East West Railway (EWR)

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Table of Contents

Summary
Background
Useful Links
Consultation
Great Shelford Parish Council – Current Position

Summary

This is a National Infrastructure Project with clear Central Government support which is intended to facilitate east-west travel and to bring economic benefits to the area between Oxford and Cambridge (the “Oxford-Cambridge Arc”).

Background

This is a National Infrastructure Project with clear Central Government support which is intended to facilitate east-west travel and to bring economic benefits to the area between Oxford and Cambridge (the “Oxford-Cambridge Arc”). The sections between Oxford and Bicester, between Bletchley and Bedford, between Cambridge and Norwich and between Cambridge and Ipswich are all in use, though not operated or badged as East-West Rail. Between Bicester and Bletchley, the old trackbed has been preserved and will be reinstated. This leaves Bedford to Cambridge as the only stretch where the line will traverse ‘virgin’ territory.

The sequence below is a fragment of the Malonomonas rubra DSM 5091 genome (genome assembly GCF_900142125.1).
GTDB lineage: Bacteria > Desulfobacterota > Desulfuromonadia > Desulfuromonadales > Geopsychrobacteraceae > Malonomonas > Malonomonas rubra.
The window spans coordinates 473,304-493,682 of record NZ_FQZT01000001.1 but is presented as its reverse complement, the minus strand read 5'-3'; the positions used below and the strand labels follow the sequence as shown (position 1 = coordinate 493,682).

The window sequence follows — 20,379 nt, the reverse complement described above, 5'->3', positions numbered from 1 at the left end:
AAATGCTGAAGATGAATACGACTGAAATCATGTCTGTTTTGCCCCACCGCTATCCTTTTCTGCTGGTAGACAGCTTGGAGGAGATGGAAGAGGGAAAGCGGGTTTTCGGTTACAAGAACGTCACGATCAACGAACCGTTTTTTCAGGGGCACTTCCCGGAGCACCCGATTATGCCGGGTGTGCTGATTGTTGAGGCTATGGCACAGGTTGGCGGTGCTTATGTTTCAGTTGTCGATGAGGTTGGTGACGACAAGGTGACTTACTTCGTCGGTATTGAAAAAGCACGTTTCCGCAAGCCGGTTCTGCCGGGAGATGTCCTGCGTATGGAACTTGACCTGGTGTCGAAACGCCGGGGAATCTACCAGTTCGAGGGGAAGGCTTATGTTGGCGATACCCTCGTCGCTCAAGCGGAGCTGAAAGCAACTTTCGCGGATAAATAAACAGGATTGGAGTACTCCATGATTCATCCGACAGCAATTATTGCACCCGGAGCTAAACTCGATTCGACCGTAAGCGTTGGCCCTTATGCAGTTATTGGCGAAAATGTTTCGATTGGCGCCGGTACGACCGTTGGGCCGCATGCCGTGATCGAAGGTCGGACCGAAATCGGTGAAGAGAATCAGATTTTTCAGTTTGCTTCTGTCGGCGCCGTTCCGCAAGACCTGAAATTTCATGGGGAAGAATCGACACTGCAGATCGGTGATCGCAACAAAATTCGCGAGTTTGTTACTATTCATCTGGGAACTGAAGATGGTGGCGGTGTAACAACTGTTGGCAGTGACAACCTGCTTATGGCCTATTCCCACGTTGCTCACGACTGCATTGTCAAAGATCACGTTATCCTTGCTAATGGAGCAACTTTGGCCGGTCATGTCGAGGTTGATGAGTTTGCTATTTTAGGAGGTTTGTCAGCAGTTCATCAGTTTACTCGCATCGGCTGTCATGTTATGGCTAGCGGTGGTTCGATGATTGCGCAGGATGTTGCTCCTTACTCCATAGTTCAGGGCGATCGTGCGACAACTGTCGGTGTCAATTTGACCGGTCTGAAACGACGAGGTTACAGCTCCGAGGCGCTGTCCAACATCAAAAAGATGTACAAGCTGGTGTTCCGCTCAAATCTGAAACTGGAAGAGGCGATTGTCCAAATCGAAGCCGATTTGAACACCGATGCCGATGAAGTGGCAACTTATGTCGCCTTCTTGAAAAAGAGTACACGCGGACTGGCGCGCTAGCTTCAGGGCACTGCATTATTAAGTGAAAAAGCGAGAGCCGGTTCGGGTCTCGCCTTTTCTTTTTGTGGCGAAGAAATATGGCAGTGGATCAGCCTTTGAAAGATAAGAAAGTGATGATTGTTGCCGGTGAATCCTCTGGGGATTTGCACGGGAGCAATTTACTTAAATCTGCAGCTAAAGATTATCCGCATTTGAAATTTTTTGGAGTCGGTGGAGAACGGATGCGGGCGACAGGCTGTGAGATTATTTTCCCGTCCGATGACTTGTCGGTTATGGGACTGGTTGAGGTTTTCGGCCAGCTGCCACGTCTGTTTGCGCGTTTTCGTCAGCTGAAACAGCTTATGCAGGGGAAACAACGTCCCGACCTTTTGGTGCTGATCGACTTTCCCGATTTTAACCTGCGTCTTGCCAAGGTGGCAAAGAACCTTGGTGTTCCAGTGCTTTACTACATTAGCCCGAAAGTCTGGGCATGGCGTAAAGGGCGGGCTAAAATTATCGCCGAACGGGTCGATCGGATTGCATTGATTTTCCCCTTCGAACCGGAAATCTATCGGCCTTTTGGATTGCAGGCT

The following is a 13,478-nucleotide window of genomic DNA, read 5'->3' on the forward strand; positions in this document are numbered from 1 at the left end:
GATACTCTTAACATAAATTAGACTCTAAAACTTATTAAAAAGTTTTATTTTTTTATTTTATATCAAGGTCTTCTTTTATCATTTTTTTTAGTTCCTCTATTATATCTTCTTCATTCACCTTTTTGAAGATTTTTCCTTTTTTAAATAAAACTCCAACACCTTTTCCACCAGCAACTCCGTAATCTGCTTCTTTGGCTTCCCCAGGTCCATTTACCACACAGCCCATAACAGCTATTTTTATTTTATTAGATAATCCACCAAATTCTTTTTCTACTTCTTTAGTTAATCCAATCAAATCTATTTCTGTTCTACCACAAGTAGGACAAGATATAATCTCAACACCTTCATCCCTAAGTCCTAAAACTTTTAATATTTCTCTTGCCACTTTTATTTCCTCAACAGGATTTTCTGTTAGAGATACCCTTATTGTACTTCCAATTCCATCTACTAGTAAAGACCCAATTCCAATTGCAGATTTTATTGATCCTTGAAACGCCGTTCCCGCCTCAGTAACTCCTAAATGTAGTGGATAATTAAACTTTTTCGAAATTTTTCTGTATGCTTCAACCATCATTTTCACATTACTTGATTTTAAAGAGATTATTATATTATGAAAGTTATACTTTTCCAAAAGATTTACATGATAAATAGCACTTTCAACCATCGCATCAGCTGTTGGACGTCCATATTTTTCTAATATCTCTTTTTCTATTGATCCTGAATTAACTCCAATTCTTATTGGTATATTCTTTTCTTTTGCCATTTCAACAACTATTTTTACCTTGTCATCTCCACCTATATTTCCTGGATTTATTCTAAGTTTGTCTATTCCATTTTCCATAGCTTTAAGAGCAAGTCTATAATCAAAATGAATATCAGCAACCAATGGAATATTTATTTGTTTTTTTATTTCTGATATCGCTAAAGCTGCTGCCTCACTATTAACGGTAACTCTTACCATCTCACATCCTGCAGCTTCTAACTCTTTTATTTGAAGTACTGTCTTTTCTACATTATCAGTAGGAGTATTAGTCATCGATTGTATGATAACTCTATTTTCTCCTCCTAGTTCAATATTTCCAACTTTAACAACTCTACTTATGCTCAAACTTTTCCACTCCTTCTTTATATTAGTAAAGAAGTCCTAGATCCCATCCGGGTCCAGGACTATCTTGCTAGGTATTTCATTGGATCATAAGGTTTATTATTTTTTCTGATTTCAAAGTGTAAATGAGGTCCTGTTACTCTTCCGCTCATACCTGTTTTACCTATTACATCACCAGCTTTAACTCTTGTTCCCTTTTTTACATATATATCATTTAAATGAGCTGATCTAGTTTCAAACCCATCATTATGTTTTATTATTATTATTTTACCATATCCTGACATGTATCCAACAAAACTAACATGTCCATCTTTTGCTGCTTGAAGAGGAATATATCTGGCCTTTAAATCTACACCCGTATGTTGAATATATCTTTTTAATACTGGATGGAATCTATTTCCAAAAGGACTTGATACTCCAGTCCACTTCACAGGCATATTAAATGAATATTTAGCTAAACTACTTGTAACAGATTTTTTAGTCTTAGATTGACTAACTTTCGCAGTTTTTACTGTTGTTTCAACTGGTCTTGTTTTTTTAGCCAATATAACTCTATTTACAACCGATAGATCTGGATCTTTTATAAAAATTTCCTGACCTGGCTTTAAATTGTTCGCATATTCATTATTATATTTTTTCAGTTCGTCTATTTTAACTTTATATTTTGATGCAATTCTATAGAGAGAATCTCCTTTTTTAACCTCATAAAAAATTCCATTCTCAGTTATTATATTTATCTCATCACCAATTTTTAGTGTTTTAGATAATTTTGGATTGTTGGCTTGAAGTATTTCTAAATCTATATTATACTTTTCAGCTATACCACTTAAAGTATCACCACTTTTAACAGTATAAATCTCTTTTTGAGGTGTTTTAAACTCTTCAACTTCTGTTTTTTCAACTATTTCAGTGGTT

A company – East West Rail Company Ltd – has been set up to plan the project and oversee its delivery. For brevity we use EWR to refer to both the line and the company in this document.

EWR undertook a non-statutory consultation which resulted in the “Option E” corridor being chosen in January 2020 as the route between Bedford and Cambridge. Option E serves Cambourne and approaches Cambridge from the south. According to EWR’s Preferred Route Option Report from January 2020: the Option E route alignment line will “connect to the West Anglia Main Line at/around Shepreth [Branch] Junction near Great Shelford, possibly after first connecting to the existing Hitchin-Cambridge line.” In other words, all variants of Option E will run through Great Shelford..